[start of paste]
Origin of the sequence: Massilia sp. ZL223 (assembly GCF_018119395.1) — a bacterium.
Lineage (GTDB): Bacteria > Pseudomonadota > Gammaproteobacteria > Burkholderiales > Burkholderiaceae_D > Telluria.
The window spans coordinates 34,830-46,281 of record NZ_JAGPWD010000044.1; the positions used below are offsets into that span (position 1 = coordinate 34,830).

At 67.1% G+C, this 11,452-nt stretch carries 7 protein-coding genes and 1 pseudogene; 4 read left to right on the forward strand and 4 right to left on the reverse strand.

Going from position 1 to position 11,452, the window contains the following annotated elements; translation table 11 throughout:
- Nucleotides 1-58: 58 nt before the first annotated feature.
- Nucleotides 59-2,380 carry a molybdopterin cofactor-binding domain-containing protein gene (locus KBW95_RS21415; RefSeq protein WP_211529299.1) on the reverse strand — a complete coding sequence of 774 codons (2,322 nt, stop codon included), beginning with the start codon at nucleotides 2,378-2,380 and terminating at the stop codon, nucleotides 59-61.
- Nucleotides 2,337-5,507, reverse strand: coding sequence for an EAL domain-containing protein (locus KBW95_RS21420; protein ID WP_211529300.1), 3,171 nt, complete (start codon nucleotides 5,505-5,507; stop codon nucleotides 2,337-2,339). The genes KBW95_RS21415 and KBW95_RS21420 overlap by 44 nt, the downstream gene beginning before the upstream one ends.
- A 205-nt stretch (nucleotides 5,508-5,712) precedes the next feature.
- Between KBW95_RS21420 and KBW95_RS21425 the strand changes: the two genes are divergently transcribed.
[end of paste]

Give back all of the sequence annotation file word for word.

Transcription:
Origin of the sequence: Massilia sp. ZL223 (assembly GCF_018119395.1) — a bacterium.
Lineage (GTDB): Bacteria > Pseudomonadota > Gammaproteobacteria > Burkholderiales > Burkholderiaceae_D > Telluria.
The window spans coordinates 34,830-46,281 of record NZ_JAGPWD010000044.1; the positions used below are offsets into that span (position 1 = coordinate 34,830).

At 67.1% G+C, this 11,452-nt stretch carries 7 protein-coding genes and 1 pseudogene; 4 read left to right on the forward strand and 4 right to left on the reverse strand.

Going from position 1 to position 11,452, the window contains the following annotated elements; translation table 11 throughout:
- Nucleotides 1-58: 58 nt before the first annotated feature.
- Nucleotides 59-2,380 carry a molybdopterin cofactor-binding domain-containing protein gene (locus KBW95_RS21415; RefSeq protein WP_211529299.1) on the reverse strand — a complete coding sequence of 774 codons (2,322 nt, stop codon included), beginning with the start codon at nucleotides 2,378-2,380 and terminating at the stop codon, nucleotides 59-61.
- Nucleotides 2,337-5,507, reverse strand: coding sequence for an EAL domain-containing protein (locus KBW95_RS21420; protein ID WP_211529300.1), 3,171 nt, complete (start codon nucleotides 5,505-5,507; stop codon nucleotides 2,337-2,339). The genes KBW95_RS21415 and KBW95_RS21420 overlap by 44 nt, the downstream gene beginning before the upstream one ends.
- A 205-nt stretch (nucleotides 5,508-5,712) precedes the next feature.
- Between KBW95_RS21420 and KBW95_RS21425 the strand changes: the two genes are divergently transcribed.